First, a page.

Police Major John Barrow enters race for Miami-Dade Sheriff

John Barrow
‘Everything I’ve done — including my administrative background — is what a Sheriff will need.’

Major John Barrow, a 17-year veteran of the Miami-Dade Police Department (MDPD), is now running to be the county’s first elected Sheriff in more than half a century.

He aims to run a “strong, professional and well-funded campaign” dependent largely on grassroots support.

“Sheriff is not a job for a politician. It’s a job of professionalism and leadership,” he said in a statement Monday shortly after filing for the race. “I will make Miami-Dade stronger and safer by inspiring our rank-and-file and creating a clear mission framed by strengthening the connection between the police and public.”

If elected, he promises to grow the police force, remove illegal guns from the street, realign Miami-Dade’s law enforcement budget with modern priorities and “strategically fight gangs and violence.”

The 39-year-old Barrow, who is now the 10th candidate for Sheriff, was a teacher with Miami-Dade Public Schools for a year and a half before joining the county police force. He’d previously attended the Citizens Police Academy fresh out of college and became a volunteer. In January 2007, he decided to make a career change.

“I only applied to one agency,” he said during an internal profile in June 2021. “I never applied to any other department, because if it wasn’t here, I was not going to be a police officer.”

Barrow grew up in Carol City, a neighborhood in Miami Gardens rife with some of the highest crime rates in the county. His parents had their cars stolen. Neighbors had multiple break-ins. Renters used a nearby house as a drug den. Just before Christmas one year, his mother and two of his three sisters were robbed in front of their home at gunpoint.

“The neighbors, we didn’t want that there,” he told Florida Politics. “It gave me perspective, living in a community that wants help and a better quality of life.”

He began at the Hammocks District Police Station, the most populous district of any within MDPD jurisdiction, and rose steadily through the ranks while stationed all over the county.

Barrow worked for two and a half years as a neighborhood resource officer at the South District and then as a Sergeant at the Northside District. From there, he moved on to serve as a Sergeant in administration and media relations at the Public Information and Education Bureau.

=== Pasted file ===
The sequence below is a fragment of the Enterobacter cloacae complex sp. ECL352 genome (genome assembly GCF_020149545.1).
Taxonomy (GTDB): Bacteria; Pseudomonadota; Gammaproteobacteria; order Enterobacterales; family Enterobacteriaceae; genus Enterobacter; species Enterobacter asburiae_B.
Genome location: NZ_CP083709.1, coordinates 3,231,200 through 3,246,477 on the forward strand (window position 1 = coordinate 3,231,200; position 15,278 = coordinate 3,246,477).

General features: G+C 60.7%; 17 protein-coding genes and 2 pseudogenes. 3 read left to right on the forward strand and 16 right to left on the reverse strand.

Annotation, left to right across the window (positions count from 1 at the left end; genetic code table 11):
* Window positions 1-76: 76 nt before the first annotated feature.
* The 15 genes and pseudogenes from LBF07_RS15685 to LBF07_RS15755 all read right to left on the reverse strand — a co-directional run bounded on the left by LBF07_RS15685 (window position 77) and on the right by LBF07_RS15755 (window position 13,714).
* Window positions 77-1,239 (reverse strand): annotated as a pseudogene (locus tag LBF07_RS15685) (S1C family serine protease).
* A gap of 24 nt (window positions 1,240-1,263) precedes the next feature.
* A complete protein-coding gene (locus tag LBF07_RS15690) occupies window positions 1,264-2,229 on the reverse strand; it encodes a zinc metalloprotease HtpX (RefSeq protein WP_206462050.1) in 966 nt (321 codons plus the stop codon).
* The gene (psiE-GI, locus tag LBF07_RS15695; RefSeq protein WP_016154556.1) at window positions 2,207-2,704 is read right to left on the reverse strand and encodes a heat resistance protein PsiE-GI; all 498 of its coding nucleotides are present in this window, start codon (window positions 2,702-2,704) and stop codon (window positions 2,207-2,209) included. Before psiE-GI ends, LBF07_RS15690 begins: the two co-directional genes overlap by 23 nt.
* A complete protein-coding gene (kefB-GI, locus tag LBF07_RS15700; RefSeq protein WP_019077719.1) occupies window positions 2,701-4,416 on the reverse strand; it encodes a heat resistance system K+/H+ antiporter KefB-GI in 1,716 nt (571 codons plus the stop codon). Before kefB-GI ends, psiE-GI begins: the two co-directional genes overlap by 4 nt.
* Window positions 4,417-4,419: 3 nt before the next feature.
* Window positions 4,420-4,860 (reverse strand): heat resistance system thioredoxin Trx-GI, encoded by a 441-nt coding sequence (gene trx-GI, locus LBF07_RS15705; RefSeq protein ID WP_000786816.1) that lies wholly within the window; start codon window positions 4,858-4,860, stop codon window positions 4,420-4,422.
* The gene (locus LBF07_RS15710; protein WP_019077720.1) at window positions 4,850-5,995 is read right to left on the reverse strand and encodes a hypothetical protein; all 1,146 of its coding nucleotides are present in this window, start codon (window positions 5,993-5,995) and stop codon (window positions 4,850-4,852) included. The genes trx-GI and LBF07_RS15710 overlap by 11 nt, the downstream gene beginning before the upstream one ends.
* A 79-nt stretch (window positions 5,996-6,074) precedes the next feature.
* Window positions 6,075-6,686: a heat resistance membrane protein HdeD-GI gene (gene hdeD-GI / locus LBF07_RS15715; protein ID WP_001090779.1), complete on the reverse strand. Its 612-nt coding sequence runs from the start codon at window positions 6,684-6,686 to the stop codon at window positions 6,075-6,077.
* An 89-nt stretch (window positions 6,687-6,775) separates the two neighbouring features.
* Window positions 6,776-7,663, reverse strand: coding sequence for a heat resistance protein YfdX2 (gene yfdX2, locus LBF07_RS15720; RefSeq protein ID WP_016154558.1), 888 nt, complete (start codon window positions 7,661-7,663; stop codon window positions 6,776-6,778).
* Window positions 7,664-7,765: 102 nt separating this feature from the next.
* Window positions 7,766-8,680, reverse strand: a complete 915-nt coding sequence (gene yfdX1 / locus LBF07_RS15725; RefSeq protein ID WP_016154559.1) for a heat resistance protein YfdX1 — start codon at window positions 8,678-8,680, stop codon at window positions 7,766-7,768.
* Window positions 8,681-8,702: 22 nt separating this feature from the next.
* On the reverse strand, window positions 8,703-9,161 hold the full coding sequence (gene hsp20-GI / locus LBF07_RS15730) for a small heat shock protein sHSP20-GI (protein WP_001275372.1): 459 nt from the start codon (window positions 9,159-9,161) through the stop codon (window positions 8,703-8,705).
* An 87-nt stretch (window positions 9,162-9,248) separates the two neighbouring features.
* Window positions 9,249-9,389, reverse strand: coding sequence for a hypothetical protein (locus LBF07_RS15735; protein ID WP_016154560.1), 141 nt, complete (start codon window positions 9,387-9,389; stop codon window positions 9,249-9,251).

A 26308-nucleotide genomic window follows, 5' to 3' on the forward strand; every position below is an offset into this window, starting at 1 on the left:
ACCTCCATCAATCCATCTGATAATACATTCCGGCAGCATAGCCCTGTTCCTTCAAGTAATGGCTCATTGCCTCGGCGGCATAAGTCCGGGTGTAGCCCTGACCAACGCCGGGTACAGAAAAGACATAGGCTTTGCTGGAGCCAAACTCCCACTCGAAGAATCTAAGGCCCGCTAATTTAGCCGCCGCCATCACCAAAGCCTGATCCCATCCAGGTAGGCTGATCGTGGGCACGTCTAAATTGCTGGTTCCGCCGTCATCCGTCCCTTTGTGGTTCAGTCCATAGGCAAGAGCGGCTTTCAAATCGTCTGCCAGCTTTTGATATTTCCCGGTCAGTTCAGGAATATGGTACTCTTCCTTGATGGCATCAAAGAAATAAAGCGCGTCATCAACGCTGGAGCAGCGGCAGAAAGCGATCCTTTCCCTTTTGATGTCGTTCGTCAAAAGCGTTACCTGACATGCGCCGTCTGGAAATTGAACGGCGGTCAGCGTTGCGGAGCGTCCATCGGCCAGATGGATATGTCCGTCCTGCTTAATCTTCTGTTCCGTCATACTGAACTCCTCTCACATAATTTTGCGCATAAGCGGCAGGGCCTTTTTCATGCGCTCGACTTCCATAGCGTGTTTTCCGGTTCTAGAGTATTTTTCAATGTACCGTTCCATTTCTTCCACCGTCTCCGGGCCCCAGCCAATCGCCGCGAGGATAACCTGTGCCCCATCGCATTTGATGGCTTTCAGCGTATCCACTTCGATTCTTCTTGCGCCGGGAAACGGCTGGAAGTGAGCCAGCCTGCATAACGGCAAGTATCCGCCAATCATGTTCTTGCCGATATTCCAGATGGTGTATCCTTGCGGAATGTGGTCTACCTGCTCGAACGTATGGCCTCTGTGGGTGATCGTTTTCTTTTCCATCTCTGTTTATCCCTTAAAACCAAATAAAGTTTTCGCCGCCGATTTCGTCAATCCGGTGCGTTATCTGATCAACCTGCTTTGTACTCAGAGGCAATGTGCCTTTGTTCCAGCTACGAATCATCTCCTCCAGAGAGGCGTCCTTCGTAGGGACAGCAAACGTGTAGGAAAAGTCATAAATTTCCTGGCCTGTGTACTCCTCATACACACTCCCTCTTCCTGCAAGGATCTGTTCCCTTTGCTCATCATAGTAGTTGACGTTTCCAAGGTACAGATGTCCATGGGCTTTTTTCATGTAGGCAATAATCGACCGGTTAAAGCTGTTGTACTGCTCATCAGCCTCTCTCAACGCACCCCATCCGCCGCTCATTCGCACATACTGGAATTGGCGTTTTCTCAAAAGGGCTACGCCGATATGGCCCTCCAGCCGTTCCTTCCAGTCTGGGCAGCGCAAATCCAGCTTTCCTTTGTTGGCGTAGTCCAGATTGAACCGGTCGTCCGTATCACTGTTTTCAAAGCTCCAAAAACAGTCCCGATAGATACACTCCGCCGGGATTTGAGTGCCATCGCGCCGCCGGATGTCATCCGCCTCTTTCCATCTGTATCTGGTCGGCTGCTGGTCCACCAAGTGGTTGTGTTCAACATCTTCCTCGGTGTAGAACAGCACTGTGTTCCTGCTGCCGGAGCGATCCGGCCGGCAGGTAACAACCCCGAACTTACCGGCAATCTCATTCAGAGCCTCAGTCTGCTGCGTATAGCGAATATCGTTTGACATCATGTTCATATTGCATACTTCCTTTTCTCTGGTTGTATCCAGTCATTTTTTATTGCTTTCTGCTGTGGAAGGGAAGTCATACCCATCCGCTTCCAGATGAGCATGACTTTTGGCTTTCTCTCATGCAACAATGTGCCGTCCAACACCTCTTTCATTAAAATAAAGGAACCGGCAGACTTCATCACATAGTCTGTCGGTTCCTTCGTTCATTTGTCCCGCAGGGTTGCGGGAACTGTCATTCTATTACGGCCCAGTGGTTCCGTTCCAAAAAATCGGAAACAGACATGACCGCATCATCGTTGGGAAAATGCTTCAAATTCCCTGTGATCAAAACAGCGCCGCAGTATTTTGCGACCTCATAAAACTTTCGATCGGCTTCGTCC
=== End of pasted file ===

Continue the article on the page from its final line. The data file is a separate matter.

In November 2016, he was promoted to Administrative Lieutenant while at the Intracoastal District, where he’d come on six months earlier as a field training coordinator.

He became a General Investigations Unit Commander at the Northwest District in January 2018 and was subsequently promoted to the rank of Captain and then acting Major over the span of just 13 months.

He achieved the official rank of Major in March 2020 upon returning to the Hammocks District, where he worked for nearly two years before working a one-year stint at the Northside District and a moving to the Personnel Management Bureau, where he works today.

When off duty, he indulges in a lifelong passion for music, a subject in which he received a bachelor’s degree from Oberlin College and a master’s degree from Florida International University in 2021, according to his LinkedIn page.

He also holds a master’s degree in public administration, which he put to use in several posts, including community affairs and media relations.

“Everything I’ve done — including my administrative background — is what a Sheriff will need,” he said. “It’s not just policing. It’s budgeting, administration and getting out there in front of the community, speaking to varied and various actors in Miami-Dade, across the state and farther than that, and my experience allows me to do those things.”

Barrow is set to face three others in a Democratic Primary: former federal agent Susan Khoury, former Miami-Dade officer Rickey Mitchell and Freddy Ramirez, the county’s appointed Police Director who returned home last week after suffering a self-inflicted gunshot wound to the head during an attempted suicide in July.

Six Republicans are also competing for the job: Miami Police officer Ruamen de la Rua, retired Miami-Dade Police officers Mario Knapp and Ernie Rodriguez, credit consultant and retired Miami-Dade Police reserve officer Alex Fornet, and Homestead residents Jaspen Bishop and Orlando Lopez.

The 2024 Primary Election is Aug. 20, followed by the General Election on Nov. 5.

Jesse Scheckner

Jesse Scheckner has covered South Florida with a focus on Miami-Dade County since 2012. His work has been recognized by the Hearst Foundation, Society of Professional Journalists, Florida Society of News Editors, Florida MMA Awards and Miami New Times. Email him at Jess[email protected] and follow him on Twitter @JesseScheckner.


One comment

  • My Take

    September 18, 2023 at 7:10 pm

    That would be a turnaround,
    I remember when Miami blacks had to blockade I-95 and burn multiple places in the city and get it all into international headlines in orďer to get Dade’s wealthy white power structure to tell the Anglo and Hispanic cops to stop shooting blacks on motorcycles or in the back of their heads in arcades.

    Reply

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